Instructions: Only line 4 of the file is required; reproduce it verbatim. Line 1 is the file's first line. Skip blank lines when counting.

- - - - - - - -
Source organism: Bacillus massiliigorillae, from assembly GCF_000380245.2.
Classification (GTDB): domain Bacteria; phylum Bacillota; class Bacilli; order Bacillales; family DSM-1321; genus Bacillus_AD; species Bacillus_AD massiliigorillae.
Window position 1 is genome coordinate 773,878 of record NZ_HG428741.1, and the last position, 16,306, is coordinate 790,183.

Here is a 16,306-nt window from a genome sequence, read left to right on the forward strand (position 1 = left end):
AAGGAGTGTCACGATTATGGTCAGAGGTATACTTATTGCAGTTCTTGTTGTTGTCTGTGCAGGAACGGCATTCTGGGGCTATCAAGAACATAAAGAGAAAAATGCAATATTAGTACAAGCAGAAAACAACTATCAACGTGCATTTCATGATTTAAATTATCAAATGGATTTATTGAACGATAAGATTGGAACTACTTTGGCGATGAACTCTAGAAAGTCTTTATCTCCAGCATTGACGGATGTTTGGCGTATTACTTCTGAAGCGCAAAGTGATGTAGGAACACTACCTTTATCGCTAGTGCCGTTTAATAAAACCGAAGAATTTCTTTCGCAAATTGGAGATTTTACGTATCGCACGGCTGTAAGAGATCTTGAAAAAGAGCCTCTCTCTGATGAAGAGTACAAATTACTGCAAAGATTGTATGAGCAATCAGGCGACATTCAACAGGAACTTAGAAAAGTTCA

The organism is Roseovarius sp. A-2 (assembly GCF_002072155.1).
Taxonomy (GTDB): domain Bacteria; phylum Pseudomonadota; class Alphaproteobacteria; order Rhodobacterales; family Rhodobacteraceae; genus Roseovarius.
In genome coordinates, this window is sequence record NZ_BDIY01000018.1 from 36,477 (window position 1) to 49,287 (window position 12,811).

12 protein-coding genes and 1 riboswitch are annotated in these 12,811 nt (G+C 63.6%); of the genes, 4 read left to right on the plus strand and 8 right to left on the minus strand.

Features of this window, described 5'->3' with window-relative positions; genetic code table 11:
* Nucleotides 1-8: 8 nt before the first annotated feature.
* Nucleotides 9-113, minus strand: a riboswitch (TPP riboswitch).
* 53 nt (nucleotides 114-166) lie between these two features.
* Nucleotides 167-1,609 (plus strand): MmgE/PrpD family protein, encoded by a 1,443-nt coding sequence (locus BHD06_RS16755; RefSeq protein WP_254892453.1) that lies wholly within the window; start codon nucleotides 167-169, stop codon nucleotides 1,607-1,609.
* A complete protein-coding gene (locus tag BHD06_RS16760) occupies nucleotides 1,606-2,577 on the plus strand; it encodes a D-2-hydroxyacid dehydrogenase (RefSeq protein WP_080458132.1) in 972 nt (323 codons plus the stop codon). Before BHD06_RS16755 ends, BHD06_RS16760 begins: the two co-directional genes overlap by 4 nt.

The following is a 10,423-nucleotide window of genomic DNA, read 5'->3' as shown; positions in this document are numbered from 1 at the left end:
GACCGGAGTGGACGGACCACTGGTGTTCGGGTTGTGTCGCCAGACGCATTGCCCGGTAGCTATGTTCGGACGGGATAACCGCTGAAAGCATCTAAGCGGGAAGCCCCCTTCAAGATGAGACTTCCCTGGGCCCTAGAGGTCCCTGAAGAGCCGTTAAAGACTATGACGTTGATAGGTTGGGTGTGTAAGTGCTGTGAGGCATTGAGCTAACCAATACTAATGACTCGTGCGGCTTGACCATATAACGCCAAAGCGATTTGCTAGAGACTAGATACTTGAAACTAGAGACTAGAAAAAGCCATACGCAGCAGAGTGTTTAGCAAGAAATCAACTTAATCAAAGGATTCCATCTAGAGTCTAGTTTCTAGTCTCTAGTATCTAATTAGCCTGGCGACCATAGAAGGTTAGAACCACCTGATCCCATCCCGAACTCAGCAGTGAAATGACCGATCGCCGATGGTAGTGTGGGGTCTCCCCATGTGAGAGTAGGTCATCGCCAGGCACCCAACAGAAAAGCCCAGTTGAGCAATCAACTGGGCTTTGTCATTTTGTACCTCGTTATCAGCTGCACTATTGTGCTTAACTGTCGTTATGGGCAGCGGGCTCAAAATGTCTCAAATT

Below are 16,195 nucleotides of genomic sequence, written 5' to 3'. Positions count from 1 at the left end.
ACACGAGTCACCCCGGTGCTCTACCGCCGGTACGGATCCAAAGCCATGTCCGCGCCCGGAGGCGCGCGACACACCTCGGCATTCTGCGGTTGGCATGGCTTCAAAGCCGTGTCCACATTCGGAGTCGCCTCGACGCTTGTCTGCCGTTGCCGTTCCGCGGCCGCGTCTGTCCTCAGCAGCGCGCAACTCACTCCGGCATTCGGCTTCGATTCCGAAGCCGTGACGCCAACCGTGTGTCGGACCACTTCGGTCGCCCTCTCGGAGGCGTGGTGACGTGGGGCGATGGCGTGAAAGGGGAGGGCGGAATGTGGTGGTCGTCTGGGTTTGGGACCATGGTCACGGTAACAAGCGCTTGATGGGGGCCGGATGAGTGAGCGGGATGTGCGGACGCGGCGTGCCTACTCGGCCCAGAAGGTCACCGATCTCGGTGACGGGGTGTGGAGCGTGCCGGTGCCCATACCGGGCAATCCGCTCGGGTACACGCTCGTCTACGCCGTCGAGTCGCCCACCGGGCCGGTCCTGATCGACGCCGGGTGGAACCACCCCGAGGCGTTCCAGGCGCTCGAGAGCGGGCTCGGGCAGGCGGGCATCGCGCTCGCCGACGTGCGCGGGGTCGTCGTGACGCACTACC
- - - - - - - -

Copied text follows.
Here is a 16,306-nt window from a genome sequence, read left to right on the forward strand (position 1 = left end):